Hollywood celebrities enjoy positions of great privilege and influence, because they are given lucrative opportunities by Hollywood insiders and they garner a great deal of support from fans. Talent and hard “work” may help many celebrities build a reputation as professionals, but the ability to attract attention is what ultimately determines their celebrity status. In turn, it is their celebrity credentials and wealthy lifestyles that seduce followers to emulate their behavior and respect their opinions on any number of subjects, which they often fail to thoroughly grasp. The same is true when it comes to political celebrities whose rigid, often superficial, political ideologies prevent them from administering responsive and proper governance.
Where the Press has increasingly favored personalities for their ability to pander to target audiences and attract hordes of new followers, above their investigative and analytical skills, the broader political industry has increasingly focused on the ability of candidates, staffers, bureaucrats lobbyists, analysts, and other professionals to win over voters and dollars. At best, political professionals have credentials that rationalize their selection by powerful insiders based on how well these recruits agree with their political views and agendas. Many are technically proficient and knowledgeable, but the narrow and rigid focus of their bias limits their capacity to constructively respond to issues and engineer innovative public policy solutions.
The fallout of House Speaker Paul Ryan’s failed attempt at health insurance reform, i.e. The American Health Care Act, represents just one of the countless areas where industry practices have prevented the emergence of constructive public policy solutions and derailed attempts to tackle the need for reforms. To be frank, Ryan’s Obamacare replacement was motivated by the political push to pass something, anything, to replace the Affordable Care Act. It was a thoughtless package of reforms favored by conservative special interest groups, for various self-serving and political reasons, that sought to impose a solution onto the health insurance industry, the American People, and Congress.
Donald Trump and Republican-led government dysfunction receive a lot of criticism, especially from the Main Stream Media, but the inability of the political industry to provide effective, sustainable solutions to problems has been a persistent issue. The problem is the lack of leadership and problem solving ability of the many P-list celebrities who now dominate government. Donald Trump’s unpolished speech and ill-crafted responses to criticism reveal his status as a newcomer to the political industry, yet most other people in politics share the same kind of one-dimensional thinking and ill-considered views on issues. When pushed beyond their comfort zones and standard rhetoric, most industry professionals struggle to offer more than scripted responses.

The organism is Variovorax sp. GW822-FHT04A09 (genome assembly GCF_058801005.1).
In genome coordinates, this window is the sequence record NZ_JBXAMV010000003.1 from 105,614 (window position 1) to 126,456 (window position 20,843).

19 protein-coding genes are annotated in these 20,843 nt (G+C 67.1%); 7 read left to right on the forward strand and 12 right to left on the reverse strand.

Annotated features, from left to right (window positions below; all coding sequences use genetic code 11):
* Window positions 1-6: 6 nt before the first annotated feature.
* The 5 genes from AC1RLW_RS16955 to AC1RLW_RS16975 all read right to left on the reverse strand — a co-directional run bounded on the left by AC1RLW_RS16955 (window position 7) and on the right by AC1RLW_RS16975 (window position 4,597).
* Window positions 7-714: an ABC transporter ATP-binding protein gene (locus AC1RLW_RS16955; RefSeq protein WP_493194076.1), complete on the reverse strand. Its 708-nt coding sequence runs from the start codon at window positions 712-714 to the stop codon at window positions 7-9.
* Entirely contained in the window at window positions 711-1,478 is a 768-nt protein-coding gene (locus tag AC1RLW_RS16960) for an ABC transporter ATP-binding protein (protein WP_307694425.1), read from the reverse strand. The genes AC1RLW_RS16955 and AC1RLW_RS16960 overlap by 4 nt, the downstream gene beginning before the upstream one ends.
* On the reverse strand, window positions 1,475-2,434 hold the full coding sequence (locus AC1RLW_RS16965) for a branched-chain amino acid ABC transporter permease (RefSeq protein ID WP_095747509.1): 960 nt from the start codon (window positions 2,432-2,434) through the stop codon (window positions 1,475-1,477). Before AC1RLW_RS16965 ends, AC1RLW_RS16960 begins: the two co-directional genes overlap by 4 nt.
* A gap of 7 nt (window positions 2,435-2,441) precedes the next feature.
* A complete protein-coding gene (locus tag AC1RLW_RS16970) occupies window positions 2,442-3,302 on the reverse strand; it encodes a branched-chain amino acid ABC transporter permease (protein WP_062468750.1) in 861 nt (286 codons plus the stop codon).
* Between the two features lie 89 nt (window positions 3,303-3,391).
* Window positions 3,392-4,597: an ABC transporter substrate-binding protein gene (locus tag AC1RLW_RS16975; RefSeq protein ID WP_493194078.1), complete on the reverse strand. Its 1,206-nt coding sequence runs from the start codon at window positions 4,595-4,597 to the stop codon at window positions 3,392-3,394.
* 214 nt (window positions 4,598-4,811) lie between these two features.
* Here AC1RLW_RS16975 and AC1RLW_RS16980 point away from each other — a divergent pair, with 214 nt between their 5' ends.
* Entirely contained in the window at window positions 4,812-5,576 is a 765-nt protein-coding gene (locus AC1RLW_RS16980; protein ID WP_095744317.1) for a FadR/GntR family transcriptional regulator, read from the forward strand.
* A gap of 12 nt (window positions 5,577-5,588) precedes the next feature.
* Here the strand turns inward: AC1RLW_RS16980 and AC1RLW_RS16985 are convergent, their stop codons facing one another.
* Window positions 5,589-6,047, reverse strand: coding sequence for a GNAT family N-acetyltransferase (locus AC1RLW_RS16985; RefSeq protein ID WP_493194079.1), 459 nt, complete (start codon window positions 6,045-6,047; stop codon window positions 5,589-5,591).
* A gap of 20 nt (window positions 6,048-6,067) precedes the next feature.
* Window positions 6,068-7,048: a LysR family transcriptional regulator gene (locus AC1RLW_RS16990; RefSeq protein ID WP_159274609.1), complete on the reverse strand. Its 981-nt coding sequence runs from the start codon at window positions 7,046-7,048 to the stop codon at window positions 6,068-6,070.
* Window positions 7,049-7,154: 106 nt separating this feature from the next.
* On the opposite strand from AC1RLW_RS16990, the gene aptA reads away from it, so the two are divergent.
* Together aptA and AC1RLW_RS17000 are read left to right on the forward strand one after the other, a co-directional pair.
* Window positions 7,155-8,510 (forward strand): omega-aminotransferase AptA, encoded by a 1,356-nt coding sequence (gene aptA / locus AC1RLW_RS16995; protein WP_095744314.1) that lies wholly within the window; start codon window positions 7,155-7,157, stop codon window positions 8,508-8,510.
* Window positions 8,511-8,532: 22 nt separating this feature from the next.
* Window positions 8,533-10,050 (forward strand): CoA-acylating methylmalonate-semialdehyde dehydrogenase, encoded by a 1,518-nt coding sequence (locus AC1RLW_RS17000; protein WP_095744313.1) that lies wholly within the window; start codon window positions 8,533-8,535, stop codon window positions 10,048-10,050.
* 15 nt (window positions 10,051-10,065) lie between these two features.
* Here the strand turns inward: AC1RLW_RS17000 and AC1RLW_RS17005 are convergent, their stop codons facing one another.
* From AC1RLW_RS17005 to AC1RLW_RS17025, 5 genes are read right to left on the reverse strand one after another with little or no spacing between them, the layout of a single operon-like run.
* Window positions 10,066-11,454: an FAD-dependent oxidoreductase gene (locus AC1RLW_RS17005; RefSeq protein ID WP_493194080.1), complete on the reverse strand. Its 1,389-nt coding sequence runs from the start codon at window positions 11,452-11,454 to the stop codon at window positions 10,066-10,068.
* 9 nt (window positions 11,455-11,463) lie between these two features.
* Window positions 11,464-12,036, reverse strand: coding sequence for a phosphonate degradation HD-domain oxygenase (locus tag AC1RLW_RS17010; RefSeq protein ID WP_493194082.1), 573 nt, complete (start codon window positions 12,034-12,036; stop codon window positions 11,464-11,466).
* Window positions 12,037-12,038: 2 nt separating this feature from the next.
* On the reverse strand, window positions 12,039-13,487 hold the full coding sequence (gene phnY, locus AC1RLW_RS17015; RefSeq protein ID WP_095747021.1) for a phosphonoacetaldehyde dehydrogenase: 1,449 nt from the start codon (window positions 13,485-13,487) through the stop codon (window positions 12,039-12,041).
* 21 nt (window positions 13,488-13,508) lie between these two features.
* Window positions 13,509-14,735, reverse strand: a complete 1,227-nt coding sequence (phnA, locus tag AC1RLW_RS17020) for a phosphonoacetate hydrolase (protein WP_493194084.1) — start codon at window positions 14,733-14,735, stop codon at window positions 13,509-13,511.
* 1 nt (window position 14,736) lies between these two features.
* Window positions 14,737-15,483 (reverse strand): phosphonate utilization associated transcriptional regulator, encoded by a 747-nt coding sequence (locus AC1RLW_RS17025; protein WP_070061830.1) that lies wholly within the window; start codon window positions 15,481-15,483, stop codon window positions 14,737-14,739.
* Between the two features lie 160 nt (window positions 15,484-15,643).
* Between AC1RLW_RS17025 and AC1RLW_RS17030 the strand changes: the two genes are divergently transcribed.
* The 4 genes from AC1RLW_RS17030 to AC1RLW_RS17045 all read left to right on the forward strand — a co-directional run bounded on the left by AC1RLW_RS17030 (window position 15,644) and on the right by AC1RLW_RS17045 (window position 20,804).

It is not that Donald Trump and the highly acclaimed Paul Ryan are particularly inept. It is not that politics is filled with stupid people. It is, largely, that the political system fosters thoughtlessness. It is that the whole political system favors rhetoric over substance and seeks form over functions. Not only do the political celebrities lack insights beyond the political ideology they thoughtlessly regurgitate and the recycled public policy solutions they continually misuse in a vain effort to say they did something, the political industry has failed to recruit and nurture talent needed to make up for their lack of insight and innovative thinking. In other words, politicians do not have an innovative support structure to feed them novel solutions and well-crated public policy options.
Again, this is not to say that the civil servants in government and the researchers of the political industry are incompetent and lazy. There is, however, a reason legislation, including the Affordable Care Act, is poorly written and filled with massive loopholes that create unintended consequences. It is that the political system rewards people for their ability to deliver votes and attract campaign dollars, which means catering to special interests. Public policy is a low priority in the world of political celebritism. Taking the risk of just exploring novel public policy options often leads to such backlash from one side of the aisle or the other that few are willing to consider new ideas or disagree with their base. When policy is needed, this is why political leaders like Paul Ryan and Donald Trump simply grab whatever partisan ideas their backers hand them and try to force them through Congress without exploring whether or not they are acceptable and functional reforms.
Unfortunately, the political industry has prized the celebrity status of political personality for so long that political minds have atrophied. The solutions starts by recognizing the problem. Donald Trump was elected, because the political industry was already failing to provide solutions to problems. The next step is to recognize, fund, and recruit more innovative thinkers who seek functional, balanced government. Today, political hobbyists and special interests dominate every part of the political industry from think tanks to cabinet positions. Instead of of empowering people to push political agendas and politically motivate policies under the false pretense of trying to solve problems, influential individuals in politics need to demand professionals who seek public policies that serve the common good and make government more functional.
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